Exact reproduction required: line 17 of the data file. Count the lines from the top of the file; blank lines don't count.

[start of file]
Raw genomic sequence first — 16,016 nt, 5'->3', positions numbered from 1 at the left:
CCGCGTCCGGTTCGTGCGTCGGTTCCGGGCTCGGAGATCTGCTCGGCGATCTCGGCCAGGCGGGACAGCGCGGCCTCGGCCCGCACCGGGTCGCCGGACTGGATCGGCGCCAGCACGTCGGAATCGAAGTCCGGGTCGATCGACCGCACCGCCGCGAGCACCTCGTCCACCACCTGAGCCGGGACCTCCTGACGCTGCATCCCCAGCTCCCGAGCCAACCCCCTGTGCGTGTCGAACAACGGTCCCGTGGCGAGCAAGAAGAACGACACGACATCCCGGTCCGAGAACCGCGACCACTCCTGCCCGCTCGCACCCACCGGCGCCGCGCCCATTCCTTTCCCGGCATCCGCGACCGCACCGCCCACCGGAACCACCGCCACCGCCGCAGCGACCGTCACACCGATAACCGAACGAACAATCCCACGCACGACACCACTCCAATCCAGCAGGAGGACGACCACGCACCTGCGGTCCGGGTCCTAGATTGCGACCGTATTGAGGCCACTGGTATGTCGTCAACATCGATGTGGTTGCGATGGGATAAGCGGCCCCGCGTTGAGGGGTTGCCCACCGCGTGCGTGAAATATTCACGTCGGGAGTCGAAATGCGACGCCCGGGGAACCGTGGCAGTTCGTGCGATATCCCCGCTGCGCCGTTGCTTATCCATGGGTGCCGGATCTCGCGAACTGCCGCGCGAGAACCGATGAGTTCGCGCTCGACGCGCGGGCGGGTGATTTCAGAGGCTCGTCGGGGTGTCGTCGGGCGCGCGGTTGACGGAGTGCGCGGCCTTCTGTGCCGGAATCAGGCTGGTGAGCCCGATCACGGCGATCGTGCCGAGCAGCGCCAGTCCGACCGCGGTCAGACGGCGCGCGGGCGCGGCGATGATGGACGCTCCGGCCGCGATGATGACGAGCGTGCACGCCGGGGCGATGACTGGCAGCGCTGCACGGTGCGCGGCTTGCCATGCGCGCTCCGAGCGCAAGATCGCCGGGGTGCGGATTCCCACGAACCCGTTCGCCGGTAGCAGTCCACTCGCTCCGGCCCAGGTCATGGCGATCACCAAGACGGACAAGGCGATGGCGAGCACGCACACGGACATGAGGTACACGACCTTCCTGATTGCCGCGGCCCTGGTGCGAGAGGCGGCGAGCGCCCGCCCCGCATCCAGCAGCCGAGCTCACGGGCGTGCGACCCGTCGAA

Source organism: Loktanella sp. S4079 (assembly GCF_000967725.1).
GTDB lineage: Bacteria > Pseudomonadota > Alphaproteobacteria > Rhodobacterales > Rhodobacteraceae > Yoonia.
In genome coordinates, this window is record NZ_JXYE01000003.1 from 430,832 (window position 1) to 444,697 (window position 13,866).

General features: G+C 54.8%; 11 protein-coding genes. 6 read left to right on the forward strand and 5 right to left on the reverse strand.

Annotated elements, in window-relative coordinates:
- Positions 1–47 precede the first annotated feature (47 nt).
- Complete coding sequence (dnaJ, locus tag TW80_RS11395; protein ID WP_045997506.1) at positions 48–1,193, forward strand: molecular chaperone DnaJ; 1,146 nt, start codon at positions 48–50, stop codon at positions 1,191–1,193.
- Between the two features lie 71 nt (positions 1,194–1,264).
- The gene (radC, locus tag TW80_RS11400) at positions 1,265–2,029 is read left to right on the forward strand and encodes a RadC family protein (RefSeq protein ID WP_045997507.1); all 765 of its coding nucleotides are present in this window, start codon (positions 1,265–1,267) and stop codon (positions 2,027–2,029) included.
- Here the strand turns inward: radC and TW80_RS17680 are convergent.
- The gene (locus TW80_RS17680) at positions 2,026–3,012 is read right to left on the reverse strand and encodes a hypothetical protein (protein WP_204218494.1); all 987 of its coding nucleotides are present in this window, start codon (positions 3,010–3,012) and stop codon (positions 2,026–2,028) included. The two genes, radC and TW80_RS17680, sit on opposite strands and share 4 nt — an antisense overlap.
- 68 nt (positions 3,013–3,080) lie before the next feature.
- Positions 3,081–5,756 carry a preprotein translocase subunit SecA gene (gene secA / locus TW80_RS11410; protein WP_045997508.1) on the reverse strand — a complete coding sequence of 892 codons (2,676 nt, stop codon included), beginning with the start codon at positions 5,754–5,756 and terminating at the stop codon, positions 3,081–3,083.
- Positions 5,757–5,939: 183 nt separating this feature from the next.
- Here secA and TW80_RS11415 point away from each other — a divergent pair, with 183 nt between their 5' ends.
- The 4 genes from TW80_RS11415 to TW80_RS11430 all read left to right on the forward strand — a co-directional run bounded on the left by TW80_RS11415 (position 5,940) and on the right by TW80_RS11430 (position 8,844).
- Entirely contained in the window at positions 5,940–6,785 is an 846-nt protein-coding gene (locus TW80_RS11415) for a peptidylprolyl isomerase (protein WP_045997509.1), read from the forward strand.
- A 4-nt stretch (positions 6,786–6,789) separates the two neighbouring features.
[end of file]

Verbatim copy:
- Here secA and TW80_RS11415 point away from each other — a divergent pair, with 183 nt between their 5' ends.